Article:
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Friday, June 22, 2018

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I read the piece written by Rabbi Yablok in your April 20 edition (“Striking a Balance in the Judaic Studies Classroom”) and, while I do not disagree with many of his points, I wanted to highlight a slightly different dimension in terms of the teacher’s role. While it is very nice to say that the teacher must keep the rigorous educational content intact and ensure that the student master skills and acquire knowledge, for a large chunk of the high school population, that should probably be a secondary goal. The charismatic teacher is often working in a direction which is completely unrelated to skill building or current pedagogical methodology. The challenge is often in keeping students open to the idea of becoming educated, an element which often makes the particulars of the curriculum irrelevant.

A high school teacher’s main goal, in my humble opinion, is to prepare the student to be a life-long learner. Being fixated on content will drive many students away and the teacher must work to keep students from choosing not to learn. While it is rewarding when students from years ago can come up to me and discuss a novel we read, the real truth is I don’t really care—I care that the student left the class not hating the subject so that when he matured into a student who was ready to learn, he was willing to do the work. Yes, I hope that he recalls the skills, but proper education spirals with themes, content and skills reappearing so that a teacher can hope that a specific lesson or skill will stick some other time. I don’t see the effort of the pied piper as 50 percent of the work of a teacher, balanced by a 50 percent focus on the facts and skills —I see that informal aspect as primary, even in many classrooms. The success of the teacher and school isn’t measured by a student who can recall what he learned, but by the student who can recall that he learned to love his educational experience. This doesn’t mean “all fun all the time” but it means that we might err on the side of inspiration. That a student earned an 88 and can recall, apply or synthesize is useless if the student no longer wants to.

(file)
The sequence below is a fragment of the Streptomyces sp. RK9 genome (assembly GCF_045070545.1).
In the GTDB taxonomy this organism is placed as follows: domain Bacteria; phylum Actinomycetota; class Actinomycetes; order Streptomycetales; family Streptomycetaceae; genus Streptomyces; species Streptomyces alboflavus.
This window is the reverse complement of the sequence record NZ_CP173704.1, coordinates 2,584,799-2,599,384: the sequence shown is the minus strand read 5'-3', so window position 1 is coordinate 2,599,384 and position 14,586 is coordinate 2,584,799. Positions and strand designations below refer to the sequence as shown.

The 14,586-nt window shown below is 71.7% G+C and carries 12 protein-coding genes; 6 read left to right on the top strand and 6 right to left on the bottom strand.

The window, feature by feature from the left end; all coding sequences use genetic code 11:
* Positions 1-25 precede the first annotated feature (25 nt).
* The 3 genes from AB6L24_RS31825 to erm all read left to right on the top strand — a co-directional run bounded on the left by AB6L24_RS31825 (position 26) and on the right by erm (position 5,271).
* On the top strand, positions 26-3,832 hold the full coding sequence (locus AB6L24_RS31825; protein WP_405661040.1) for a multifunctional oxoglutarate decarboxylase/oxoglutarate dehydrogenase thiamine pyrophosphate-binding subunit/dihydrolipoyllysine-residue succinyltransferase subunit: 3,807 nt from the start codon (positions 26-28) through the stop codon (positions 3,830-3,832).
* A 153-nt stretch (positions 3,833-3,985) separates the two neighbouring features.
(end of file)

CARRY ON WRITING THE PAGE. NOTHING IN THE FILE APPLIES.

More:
Of course this is not a concern with all students; many are already motivated and excited and our classes and shiurim can be content-heavy and academically centered because these students value the schooling experience and share a vision of their endgame with us. And all of our teachers must be equipped and ready to present appropriate and challenging content and help students develop in their knowledge and understanding. But for a large chunk of our population, we might better view our instruction like the teachings of the angels before we are born—we are priming a pump so that when the student is exposed to the same ideas after his educational “birthing” they might resonate and find fertile and receptive ground. Not every class can be, or should be, a “model of high-level thinking” because what will set some students on that path of Torah is the personality of the teacher who modeled a life and a passion so that the student will choose to be a committed participant in his own growth as a thinker and member of his community.

I would rather have a student say “X is my favorite teacher because he made me look forward to coming to class” than “I remember that in X’s class we explained the following facts.” The former had an experience and gained more which will serve him in an educationally significant way than the latter.

Rabbi Daniel Rosen